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IMPACT WOMEN

 

INTERESTING WOMEN

I am drawn to interesting women. This is a sketch of three women of whom you probably have not heard. The stories are tragic. My hope is you will see the hope they inspire for those that follow them; to do heroic things -- if you are a woman. I have given up on most men. Seriously, men seem like caricatures to me in some times like these.

                                                            Brooksley Born

Brooksley Born, an American lawyer, took on the world. She certainly took on the most powerful men in the U.S. a decade ago. Singlehandedly, she might have saved us from this economic meltdown if those egoistic men and the nation (read media) had only listened to her.

Ms. Born was chair of the Commodity Futures Trading Commission (CFTC) from 1996 to 1999 when she suddenly resigned. She resigned because a bevy of men, Alan Greenspan, Robert Rubin, Phil Gramm, Lawrence Summers and Sandy Weill advised congress to ignore her admonitions to regulate derivatives. In 2008, she was named to the Legal Times list of greatest Washington Lawyers of the Last 30 years.

Brooksley Born wanted to regulate the financial instruments that caused this current financial meltdown and recommended that regulation in 1998. She was concerned that there was no central exchange in this dark market and thus there was no transparency. The ‘good old boy’ network known as the President’s Working Group (Secretary of the Treasury Rubin and Fed chairman Greenspan) and the others, objected to Ms. Born’s recommendations because they thought regulation might destabilize the market. Ms. Born wasn’t crying wolf. In 1998 Long-Term Capital Management (LTCM) had to be bailed out for engaging in speculation in precisely this sort of unregulated derivative market. Greenspan of the Fed bailed out LTCM because he was "...afraid (LTCM’s failure) would have profound worldwide economic repercussions." This financial catastrophe presaged the present meltdown and was one of the events that provoked Ms. Born’s warning which The Boys ignored. Brooksley Born, an American hero. The media should examine Ms. Born’s role in life more closely and more often in juxtaposition to the current financial meltdown. Even now!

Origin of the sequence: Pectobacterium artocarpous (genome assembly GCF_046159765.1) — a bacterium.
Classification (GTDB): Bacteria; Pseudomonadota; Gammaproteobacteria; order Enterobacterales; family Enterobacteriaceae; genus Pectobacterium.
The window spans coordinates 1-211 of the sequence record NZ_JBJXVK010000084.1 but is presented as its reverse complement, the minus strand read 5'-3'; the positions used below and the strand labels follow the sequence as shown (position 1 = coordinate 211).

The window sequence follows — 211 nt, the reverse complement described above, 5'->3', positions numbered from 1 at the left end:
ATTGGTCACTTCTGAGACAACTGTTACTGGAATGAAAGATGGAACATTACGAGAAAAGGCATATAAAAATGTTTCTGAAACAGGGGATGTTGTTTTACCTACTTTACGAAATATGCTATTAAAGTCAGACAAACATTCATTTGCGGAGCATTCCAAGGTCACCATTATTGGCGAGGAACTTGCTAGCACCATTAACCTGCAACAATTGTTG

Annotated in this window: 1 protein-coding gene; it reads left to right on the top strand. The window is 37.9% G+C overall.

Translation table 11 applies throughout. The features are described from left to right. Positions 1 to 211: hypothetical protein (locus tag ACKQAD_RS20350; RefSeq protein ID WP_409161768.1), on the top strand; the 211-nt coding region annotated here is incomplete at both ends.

Moral -- Powerful (egoistic) men should listen to smart women.

                                                                Lina Newhouser

Lina Newhouser founded Common Dreams.org, a progressive Internet forum that is alive and well today, online. Lina is dead. Too early. Yet tragedy visited her at an earlier time of her life that demonstrates why the nation should pay more attention to my proposal for a revolution in the law and the adoption of A Modern Legal System.

Death visited Lina’s life in 1990. It is necessary to go back a bit earlier in her life to create the string to this tragic event. Lina and her husband, Bert DeLeeuw had been active in progressive causes in the early 1980's, but retired to an organic farm in Pennsylvania, discouraged by Ronald Reagan’s election.